• 1820 U.S. census, Tyler County, Virginia, p. 86; NARA M33, roll 140, digital images,
  • 1830 U.S. Census, Tyler County, Virginia, p. 187; NARA M19, roll 200, imaged from FHL microfilm 0,029,679.
  • 1840 U.S. census, Washington County, Ohio, Marietta Township, p. 299; NARA M704, roll 433, imaged from FHL microfilm 0,020,179.
  • 1850 U.S. census, Wood County, Virginia, District 65, p. 110A; NARA M432, roll 981, digital images,

(all Virginia locations now in West Virginia)

Sunday, August 7, 2011

SNGF - a little late, but looking at family houses

Randy Seaver's Saturday Night Genealogy Fun (SNGF) really appealed to me this week, but I was distracted, especially by the late-running (but WINning) Indians game. I'm going to post even though Saturday has ended. The challenge was:

1)  Review Denise Levenick’s (The Family Curator) three blog posts on the Present Photo Challenge. World Photography Day is coming up Aug 19, and this seemed like a fun thing to do something genealogy-wise.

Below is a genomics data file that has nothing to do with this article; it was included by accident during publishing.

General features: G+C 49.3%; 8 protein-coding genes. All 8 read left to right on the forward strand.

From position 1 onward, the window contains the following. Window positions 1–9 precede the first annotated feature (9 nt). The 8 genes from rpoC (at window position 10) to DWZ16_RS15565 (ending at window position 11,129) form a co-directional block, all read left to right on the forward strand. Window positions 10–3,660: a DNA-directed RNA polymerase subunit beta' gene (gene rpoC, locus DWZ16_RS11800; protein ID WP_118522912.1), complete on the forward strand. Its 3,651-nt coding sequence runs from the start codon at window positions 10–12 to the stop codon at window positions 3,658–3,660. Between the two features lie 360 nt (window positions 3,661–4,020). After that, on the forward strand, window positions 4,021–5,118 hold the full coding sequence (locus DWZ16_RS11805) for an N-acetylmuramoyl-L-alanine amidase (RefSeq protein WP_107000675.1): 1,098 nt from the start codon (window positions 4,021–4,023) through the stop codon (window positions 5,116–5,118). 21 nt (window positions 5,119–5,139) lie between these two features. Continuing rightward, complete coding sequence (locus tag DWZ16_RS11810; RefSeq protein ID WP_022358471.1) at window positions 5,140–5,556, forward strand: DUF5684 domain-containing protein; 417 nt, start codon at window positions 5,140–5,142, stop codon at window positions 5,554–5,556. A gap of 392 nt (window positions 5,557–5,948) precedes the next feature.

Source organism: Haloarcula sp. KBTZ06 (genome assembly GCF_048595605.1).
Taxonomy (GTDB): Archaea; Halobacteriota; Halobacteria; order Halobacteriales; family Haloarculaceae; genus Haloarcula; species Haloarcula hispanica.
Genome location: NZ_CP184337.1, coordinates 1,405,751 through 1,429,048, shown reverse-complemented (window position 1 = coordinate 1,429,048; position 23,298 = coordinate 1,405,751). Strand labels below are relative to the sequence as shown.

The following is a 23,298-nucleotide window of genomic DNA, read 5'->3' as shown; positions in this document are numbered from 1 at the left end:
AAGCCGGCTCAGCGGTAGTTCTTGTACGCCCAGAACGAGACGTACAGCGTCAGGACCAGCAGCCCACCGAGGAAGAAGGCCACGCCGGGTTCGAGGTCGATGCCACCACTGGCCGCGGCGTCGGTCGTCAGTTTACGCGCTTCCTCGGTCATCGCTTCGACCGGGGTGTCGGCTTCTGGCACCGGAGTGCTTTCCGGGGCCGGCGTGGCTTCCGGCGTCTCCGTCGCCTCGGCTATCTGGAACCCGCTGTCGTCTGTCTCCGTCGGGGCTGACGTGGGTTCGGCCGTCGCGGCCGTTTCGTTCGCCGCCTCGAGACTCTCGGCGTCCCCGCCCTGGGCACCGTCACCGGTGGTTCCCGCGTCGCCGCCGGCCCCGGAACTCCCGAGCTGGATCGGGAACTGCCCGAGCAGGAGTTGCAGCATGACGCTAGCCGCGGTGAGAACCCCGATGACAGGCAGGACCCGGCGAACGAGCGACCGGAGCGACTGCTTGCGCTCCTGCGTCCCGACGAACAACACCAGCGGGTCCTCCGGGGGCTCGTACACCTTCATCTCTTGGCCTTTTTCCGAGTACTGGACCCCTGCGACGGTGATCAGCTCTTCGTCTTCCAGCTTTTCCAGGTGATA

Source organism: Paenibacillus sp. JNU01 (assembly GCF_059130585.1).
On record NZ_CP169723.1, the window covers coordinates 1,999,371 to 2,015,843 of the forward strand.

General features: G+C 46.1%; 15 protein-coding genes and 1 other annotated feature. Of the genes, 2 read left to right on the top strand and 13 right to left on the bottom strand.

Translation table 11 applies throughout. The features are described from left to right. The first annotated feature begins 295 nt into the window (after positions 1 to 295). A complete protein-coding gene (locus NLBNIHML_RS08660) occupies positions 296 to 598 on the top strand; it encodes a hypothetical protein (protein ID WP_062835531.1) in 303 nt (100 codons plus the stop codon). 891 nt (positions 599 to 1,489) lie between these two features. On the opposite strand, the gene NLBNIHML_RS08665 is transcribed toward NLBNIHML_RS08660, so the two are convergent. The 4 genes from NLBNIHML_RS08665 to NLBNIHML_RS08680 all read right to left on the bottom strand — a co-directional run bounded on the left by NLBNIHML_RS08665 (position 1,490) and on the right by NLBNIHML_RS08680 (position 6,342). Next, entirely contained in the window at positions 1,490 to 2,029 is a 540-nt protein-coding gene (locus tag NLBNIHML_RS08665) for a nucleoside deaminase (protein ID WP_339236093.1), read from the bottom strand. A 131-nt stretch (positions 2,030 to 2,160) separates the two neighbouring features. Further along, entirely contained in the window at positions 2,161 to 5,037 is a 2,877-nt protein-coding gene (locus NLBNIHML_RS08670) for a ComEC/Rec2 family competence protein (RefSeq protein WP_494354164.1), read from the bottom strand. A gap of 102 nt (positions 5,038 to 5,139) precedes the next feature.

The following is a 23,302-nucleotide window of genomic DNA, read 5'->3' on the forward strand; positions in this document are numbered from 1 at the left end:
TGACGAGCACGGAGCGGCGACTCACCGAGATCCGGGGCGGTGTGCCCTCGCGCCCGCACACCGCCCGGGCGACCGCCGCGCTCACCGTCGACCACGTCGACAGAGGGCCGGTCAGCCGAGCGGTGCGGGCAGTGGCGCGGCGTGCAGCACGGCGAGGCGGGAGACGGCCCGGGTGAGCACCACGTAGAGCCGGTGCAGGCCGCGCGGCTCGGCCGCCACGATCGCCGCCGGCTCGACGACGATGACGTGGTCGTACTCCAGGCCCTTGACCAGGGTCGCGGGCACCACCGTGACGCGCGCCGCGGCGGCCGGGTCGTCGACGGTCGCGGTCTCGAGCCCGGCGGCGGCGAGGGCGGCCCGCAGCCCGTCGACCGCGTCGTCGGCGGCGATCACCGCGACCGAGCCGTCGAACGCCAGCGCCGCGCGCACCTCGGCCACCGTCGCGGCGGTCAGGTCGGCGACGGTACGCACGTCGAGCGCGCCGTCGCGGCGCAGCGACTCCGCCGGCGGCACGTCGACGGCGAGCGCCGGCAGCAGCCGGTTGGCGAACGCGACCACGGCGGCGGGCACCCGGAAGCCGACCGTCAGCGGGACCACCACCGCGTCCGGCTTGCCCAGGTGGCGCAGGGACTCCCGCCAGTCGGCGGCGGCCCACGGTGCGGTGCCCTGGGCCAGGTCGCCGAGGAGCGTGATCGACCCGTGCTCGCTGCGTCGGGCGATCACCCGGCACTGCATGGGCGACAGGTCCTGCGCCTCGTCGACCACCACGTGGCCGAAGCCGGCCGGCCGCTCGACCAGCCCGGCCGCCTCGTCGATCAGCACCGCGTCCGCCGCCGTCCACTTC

2)  Identify one or more photographs from your own photograph collection that you could use for the Present Photo Challenge.
3)  Show us the photographs that you could use on your blog, a Facebook status or a Google Plus Stream.
I  did something slightly similar to Denise's trip in 2005. My parents lived in a number of homes until they were able to buy a house in December 1939. We lived in that one when I was born. My mother left a box of old photo divided into envelopes with an address on each. From them I could find the places they'd lived and photos of many of the houses. The Cuyahoga County Archives houses a large set of property assessment cards with photos of the buildings attached, probably taken in the 1950s. I got copies of those for my family's addresses and mapped out a route to visit them. Amazingly they all still were standing, the first in which they'd lived now looking quite good. I took photos of them and began a book of the old photos and the new and in between. I redid a page for the house in which they roomed just after marriage in 1930 HERE. I've just spruced up a page I did on the first house my sister remembers. I think she started school there.

So, I don't have photos superimposed of old and new, but these pages are my attempt to capture the times together.